Abstract 2981: Transplantation of Embryonic Stem Cell Derived Endothelial Cells Promote Functional Recovery after Cerebral Ischemia
Background: Stroke is a leading cause of death and a majority of stroke survivors have functional impairment. Preliminary observations suggest that neural stem cell transplantation may be a viable stroke cell therapy. However, as neuronal regeneration will require concomitant vascular regeneration, we studied the effects of transplantation of ESC-derived endothelial cells(ECs). Ultimately, we hope to elucidate how ESC-derived ECs respond to the ischemic brain, mobilize, integrate, and reconstitute the complex neurovascular architecture and interaction.
Methods: We first developed a high throughput method to promote endothelial lineage, and to detect ESC-derived ECs. Mouse ESCs were genetically modified to stably express the EC specific promoter for VE-Cadherin driving a GFP reporter gene, and genes for bioluminescence and PET. Endothelial cell lineage was induced by sequential culture and purification steps of differentiating ESCs. Endothelial lineage was further confirmed by examining endothelial specific markers. Adult male Sprague-Dawley rats (n = 20) were anesthetized and focal cerebral ischemia was induced using suture-induced middle cerebral artery occlusion (MCAO). Two hours after occlusion, ESC derived ECs were injected through common carotid artery. Bioluminescence imaging and PET were performed using the Xenogen In Vivo Imaging System and microPET. Coronal sections of the brain were made for immunohistochemistry.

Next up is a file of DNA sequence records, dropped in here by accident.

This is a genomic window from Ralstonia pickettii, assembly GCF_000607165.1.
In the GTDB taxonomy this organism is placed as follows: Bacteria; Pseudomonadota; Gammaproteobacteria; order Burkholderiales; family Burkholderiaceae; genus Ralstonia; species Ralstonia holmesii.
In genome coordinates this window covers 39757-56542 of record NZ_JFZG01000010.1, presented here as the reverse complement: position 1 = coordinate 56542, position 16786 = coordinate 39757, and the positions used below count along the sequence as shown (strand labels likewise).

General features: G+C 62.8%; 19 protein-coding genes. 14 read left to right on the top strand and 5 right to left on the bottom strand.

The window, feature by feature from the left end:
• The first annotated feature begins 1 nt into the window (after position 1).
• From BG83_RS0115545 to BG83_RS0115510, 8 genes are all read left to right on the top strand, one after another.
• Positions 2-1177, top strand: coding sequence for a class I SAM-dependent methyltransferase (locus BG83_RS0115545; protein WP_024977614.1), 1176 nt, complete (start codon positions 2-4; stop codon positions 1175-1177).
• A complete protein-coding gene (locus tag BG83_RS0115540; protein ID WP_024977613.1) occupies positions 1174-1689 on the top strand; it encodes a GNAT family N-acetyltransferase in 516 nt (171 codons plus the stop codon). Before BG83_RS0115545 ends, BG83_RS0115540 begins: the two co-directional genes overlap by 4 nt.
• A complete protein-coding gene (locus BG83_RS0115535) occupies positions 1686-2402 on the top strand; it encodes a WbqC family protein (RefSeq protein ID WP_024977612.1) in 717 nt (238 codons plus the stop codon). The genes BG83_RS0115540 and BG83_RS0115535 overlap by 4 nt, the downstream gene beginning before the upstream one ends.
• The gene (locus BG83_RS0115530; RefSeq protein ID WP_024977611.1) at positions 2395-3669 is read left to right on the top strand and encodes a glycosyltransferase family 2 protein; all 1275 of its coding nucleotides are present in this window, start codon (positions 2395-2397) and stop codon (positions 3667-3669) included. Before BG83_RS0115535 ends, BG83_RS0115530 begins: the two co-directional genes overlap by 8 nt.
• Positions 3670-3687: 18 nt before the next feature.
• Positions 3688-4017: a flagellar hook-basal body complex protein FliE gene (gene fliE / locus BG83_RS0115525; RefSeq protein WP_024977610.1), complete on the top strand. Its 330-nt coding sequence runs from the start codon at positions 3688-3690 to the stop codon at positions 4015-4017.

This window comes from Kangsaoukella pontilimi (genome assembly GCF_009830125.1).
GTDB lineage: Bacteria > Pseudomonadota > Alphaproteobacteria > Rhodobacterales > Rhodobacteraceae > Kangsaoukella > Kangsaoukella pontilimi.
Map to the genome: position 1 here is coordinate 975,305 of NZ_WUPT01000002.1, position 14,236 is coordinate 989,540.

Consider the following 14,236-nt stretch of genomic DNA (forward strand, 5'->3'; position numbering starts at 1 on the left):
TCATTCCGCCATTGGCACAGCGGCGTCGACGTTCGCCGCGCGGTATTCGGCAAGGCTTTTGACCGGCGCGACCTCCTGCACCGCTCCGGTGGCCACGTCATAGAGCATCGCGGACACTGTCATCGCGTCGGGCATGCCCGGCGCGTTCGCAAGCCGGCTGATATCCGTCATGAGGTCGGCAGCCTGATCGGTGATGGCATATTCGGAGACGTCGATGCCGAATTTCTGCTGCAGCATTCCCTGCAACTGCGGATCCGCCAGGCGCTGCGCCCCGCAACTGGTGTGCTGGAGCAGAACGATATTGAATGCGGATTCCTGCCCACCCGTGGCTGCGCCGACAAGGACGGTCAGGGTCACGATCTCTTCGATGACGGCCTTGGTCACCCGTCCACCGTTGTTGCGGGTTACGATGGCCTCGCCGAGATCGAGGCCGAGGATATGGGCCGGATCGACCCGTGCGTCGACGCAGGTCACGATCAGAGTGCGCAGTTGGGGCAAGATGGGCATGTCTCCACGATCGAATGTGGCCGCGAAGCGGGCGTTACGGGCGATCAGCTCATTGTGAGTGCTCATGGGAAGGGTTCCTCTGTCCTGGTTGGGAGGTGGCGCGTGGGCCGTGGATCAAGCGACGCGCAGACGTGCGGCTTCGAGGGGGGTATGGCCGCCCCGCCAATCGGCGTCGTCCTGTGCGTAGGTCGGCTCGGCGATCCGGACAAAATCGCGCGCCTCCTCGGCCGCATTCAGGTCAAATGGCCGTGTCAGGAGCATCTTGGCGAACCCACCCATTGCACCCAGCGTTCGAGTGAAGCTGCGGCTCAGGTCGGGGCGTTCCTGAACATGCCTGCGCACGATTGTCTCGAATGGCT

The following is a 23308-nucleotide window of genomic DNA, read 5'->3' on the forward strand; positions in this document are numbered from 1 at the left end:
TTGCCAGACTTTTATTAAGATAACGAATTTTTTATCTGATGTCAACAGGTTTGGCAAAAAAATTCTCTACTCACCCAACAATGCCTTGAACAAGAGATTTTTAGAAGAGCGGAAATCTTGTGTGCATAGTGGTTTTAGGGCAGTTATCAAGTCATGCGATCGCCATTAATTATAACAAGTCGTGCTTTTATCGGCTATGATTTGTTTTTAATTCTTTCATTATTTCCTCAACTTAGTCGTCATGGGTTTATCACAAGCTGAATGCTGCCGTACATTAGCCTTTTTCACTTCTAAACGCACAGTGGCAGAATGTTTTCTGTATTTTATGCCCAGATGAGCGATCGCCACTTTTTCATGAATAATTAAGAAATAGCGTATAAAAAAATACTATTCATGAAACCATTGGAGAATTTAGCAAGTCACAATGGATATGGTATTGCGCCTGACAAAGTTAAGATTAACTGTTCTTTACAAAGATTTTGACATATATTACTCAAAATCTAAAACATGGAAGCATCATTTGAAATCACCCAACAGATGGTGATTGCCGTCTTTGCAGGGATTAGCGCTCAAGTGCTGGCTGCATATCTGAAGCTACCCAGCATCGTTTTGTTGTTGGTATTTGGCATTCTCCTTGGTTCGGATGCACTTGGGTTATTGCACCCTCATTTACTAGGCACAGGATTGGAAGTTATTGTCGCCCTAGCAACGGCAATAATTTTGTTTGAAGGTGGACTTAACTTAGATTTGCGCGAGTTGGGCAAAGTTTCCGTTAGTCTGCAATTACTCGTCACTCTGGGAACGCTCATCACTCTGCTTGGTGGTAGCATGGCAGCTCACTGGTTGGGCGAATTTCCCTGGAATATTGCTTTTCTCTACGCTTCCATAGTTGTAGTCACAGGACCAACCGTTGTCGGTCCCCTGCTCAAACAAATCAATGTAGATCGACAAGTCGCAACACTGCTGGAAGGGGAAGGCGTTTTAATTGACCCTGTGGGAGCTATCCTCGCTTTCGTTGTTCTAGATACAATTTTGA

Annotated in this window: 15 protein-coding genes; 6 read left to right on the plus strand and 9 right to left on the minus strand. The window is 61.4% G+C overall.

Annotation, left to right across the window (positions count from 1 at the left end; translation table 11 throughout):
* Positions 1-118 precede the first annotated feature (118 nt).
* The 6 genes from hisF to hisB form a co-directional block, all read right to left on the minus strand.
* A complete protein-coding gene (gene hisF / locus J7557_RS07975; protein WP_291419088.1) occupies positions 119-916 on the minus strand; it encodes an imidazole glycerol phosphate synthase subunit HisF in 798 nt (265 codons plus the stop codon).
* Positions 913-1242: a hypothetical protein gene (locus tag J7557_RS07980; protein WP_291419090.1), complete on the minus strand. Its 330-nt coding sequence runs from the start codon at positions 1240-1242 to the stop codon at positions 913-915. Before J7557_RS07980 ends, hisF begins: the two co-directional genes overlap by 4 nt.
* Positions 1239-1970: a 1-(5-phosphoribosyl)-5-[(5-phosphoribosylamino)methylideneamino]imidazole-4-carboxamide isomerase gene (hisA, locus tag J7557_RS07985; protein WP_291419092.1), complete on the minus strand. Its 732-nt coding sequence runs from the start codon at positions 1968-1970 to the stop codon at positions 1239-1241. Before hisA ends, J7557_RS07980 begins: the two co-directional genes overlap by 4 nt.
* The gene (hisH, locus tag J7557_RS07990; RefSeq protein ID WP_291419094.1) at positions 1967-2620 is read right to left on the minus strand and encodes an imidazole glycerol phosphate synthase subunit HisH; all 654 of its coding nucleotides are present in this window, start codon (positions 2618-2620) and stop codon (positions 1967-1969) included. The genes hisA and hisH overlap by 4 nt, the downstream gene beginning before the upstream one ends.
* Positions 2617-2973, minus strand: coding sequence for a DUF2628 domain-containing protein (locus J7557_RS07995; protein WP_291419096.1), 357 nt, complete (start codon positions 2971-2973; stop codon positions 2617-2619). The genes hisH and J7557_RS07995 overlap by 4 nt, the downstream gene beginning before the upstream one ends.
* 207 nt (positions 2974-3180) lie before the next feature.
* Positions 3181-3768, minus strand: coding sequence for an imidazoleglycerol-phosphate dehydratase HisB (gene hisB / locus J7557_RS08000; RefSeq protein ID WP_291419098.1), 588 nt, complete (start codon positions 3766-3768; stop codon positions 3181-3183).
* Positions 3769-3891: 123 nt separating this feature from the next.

Results: 1, 3,7, 14,21, and 28 days after cell transplantation, we observed bioluminescence in the region of the lesion. Furthermore, we observed GFP positive cells in the luminal lining of some small vessels in the ischemic area by immunohistochemistry 7 days after cell transplantation. Mortality was reduced, and neurobehavioral testing in the survivors tended to be improved in transplanted animals.
Conclusion: ESC derived endothelial cells were able to integrate into the vasculature of a region of cerebral ischemic injury, associated with an improvement in function and mortality. These preliminary observations provide a rationale for further examination of this approach.